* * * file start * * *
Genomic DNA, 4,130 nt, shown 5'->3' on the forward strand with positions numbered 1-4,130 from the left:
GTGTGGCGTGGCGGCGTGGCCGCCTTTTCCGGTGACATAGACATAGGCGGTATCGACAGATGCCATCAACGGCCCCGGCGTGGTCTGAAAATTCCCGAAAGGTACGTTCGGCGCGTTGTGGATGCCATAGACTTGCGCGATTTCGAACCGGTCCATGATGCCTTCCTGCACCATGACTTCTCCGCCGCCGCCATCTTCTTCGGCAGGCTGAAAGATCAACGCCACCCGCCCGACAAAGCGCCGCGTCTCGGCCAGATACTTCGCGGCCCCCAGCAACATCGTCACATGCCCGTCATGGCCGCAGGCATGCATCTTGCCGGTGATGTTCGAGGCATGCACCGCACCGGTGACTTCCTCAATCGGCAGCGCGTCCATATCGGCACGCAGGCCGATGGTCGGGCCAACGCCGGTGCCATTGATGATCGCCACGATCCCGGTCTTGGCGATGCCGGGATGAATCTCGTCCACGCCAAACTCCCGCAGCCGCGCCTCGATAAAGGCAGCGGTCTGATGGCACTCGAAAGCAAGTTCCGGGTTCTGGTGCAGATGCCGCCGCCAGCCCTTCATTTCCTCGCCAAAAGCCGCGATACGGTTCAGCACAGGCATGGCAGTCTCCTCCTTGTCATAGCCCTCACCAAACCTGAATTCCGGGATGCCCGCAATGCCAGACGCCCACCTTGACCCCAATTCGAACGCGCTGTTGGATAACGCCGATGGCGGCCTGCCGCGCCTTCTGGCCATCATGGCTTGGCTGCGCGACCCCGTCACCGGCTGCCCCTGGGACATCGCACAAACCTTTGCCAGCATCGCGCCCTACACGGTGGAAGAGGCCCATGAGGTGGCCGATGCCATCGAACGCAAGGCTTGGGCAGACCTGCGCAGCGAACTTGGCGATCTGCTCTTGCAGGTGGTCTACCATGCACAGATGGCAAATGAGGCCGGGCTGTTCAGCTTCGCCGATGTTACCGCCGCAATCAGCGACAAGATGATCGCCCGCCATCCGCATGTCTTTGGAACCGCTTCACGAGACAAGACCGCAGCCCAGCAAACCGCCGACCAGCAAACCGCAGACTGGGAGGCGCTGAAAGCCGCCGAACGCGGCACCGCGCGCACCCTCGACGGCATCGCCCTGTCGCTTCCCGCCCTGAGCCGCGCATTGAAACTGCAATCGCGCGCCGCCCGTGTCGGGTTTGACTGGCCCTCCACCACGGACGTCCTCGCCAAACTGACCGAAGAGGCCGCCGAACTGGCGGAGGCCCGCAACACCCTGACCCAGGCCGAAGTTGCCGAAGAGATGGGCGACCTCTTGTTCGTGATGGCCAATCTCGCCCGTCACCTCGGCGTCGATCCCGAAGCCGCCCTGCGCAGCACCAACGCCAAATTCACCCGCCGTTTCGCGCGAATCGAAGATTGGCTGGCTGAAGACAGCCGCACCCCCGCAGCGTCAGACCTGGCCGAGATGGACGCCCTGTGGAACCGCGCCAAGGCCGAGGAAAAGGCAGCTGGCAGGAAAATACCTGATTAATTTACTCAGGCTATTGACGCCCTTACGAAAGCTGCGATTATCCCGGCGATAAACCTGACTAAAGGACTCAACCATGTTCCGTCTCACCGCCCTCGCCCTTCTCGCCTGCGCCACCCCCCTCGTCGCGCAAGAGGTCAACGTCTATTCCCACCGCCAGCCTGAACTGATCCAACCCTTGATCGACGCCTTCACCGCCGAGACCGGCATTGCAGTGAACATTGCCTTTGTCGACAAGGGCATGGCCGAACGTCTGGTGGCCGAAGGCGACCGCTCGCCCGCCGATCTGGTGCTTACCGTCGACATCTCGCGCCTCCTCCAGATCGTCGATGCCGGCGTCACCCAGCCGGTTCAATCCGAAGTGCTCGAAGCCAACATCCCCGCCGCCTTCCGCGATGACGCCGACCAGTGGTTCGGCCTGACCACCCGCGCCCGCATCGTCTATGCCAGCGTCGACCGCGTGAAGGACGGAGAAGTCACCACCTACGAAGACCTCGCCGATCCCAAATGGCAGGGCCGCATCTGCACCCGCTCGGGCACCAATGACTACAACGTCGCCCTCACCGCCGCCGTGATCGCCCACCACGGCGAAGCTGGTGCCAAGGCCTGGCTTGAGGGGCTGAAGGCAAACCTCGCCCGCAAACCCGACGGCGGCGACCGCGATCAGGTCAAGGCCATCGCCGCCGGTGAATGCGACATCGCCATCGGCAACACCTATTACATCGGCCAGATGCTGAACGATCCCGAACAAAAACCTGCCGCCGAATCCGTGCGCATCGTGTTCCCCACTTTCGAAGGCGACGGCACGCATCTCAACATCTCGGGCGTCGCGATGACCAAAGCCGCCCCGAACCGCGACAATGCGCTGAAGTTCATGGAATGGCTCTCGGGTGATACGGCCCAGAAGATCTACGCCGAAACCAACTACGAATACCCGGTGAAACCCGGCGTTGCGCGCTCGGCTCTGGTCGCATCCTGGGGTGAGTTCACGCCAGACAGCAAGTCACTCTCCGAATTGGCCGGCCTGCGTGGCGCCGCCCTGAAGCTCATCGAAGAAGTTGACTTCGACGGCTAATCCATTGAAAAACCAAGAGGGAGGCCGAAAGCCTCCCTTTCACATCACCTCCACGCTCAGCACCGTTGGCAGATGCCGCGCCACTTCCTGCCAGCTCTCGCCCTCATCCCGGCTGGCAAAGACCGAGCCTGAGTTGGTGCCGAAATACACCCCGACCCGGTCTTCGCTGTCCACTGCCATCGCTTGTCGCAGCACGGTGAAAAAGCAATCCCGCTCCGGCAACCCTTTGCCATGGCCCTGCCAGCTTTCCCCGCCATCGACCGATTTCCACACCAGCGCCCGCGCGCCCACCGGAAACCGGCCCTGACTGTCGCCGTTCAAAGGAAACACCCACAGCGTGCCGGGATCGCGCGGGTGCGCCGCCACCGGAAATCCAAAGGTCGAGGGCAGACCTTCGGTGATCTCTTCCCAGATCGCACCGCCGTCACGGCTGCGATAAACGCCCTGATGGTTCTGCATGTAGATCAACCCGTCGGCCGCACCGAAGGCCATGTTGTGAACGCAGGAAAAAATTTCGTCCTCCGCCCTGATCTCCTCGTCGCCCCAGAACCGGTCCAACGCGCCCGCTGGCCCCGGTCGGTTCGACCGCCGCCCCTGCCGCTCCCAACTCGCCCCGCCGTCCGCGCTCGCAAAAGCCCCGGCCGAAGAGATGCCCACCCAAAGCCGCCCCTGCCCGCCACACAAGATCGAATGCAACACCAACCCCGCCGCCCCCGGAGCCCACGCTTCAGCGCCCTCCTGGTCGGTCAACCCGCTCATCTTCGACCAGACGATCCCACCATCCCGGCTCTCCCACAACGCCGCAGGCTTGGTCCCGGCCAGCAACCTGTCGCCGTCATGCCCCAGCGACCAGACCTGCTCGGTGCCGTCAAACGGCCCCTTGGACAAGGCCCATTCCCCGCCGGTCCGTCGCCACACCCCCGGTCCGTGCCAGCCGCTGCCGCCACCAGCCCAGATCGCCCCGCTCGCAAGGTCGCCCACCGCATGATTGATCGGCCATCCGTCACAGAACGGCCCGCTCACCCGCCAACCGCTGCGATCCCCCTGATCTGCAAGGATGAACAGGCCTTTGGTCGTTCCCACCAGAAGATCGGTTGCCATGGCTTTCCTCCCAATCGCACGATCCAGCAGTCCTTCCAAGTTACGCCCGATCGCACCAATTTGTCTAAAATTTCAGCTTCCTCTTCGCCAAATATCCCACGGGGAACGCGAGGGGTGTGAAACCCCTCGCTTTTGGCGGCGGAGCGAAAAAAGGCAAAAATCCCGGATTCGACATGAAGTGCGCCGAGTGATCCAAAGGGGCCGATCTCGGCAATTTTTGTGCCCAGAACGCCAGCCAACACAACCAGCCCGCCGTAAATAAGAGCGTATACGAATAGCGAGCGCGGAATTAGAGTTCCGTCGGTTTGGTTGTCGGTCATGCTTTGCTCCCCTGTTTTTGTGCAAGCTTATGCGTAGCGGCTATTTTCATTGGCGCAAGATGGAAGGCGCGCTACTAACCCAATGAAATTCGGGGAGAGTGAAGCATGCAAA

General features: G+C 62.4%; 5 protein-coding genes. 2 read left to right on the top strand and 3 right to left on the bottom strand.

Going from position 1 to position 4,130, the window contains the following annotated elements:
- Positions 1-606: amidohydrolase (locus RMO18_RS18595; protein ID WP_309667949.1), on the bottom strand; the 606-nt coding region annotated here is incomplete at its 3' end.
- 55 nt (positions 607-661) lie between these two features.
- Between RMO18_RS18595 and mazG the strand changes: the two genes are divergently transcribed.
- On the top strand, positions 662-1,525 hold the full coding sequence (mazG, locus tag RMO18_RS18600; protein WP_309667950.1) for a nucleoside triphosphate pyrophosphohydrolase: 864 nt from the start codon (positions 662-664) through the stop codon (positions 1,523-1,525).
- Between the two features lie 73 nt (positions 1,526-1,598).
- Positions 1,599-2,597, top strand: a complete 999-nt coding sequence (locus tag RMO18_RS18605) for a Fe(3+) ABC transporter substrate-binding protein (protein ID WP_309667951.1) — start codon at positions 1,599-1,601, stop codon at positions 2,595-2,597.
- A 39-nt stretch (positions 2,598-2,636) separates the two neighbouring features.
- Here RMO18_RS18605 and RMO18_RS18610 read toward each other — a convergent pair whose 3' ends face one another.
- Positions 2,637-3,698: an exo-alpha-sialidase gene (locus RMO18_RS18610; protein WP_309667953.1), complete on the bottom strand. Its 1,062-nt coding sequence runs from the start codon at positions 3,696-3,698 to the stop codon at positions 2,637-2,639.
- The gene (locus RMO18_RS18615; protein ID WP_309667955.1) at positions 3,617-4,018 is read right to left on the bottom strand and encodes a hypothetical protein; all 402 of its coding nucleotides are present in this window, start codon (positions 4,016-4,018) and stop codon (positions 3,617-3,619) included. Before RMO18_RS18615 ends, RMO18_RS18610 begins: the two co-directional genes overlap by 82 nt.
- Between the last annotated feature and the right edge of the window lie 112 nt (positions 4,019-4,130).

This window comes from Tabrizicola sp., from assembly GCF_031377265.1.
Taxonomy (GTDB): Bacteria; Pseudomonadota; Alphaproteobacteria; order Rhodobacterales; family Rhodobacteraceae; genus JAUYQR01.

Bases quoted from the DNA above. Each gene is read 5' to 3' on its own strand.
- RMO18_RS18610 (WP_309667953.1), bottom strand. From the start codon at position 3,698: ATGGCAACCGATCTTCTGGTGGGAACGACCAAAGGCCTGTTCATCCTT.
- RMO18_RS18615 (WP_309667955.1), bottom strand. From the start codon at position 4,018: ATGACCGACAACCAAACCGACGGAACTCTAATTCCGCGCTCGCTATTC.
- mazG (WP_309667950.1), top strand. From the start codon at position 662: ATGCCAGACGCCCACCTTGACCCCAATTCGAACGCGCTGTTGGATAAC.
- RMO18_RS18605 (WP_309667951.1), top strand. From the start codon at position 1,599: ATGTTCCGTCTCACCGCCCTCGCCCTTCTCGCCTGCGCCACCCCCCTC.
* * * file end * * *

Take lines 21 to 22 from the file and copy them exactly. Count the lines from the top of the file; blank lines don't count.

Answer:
- mazG (WP_309667950.1), top strand. From the start codon at position 662: ATGCCAGACGCCCACCTTGACCCCAATTCGAACGCGCTGTTGGATAAC.
- RMO18_RS18605 (WP_309667951.1), top strand. From the start codon at position 1,599: ATGTTCCGTCTCACCGCCCTCGCCCTTCTCGCCTGCGCCACCCCCCTC.